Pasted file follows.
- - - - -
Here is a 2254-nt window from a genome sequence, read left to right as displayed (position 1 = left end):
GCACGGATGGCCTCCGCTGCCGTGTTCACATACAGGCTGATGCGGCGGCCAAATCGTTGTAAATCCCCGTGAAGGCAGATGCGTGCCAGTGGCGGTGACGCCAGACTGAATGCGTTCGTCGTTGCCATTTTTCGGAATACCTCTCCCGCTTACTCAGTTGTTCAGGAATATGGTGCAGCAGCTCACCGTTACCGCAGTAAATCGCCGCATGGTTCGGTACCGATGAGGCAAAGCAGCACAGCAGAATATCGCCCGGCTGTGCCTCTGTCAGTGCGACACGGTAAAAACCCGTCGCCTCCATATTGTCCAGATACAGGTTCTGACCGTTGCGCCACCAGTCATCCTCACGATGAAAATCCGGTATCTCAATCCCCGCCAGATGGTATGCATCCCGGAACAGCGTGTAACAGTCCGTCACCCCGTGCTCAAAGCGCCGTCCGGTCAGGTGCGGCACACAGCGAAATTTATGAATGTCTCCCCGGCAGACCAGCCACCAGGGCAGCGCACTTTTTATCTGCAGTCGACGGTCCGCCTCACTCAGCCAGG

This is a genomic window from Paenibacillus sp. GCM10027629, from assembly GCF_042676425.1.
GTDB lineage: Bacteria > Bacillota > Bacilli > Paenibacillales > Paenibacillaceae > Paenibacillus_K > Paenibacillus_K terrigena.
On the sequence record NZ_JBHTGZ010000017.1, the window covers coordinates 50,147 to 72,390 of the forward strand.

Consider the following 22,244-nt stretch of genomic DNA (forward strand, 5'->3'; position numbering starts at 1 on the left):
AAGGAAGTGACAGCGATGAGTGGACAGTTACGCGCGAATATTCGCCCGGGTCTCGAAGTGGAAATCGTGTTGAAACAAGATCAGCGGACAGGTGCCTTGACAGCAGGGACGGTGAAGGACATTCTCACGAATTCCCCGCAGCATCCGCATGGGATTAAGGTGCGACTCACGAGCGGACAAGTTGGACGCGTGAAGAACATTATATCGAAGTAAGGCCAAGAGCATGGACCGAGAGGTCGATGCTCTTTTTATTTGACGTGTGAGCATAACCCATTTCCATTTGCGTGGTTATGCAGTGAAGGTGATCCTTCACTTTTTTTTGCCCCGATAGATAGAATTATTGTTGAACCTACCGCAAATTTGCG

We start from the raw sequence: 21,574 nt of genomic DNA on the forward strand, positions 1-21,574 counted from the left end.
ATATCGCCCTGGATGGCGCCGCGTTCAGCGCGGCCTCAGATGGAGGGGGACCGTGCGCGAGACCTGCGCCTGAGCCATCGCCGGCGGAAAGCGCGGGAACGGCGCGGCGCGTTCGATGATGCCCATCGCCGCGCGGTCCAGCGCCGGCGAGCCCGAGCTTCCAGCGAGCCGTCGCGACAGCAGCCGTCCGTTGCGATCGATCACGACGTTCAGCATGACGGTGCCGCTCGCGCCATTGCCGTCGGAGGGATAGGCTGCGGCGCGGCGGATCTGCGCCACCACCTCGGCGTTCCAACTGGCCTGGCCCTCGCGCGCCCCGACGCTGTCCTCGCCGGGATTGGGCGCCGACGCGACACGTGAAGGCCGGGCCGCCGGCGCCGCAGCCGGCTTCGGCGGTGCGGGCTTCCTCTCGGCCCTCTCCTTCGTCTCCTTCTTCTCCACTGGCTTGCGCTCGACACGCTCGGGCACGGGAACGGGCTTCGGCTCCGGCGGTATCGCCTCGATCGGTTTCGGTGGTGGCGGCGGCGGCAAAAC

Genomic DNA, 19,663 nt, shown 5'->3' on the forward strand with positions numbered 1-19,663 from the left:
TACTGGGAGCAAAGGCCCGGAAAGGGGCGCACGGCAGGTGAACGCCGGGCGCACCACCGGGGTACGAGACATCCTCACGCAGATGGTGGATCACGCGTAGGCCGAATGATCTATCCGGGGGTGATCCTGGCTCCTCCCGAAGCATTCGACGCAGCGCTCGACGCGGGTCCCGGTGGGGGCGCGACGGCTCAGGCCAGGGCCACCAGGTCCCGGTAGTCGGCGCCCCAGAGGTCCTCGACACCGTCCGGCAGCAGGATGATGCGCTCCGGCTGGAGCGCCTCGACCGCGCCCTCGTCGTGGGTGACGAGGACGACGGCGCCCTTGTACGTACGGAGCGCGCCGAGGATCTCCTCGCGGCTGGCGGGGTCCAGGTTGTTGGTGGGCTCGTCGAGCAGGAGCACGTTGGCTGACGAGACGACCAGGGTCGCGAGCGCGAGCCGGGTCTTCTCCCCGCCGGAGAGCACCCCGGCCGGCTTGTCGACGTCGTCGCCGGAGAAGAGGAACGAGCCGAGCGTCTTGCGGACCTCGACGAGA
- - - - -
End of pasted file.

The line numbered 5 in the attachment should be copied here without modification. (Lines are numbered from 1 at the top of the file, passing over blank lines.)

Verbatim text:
On the sequence record NZ_JBHTGZ010000017.1, the window covers coordinates 50,147 to 72,390 of the forward strand.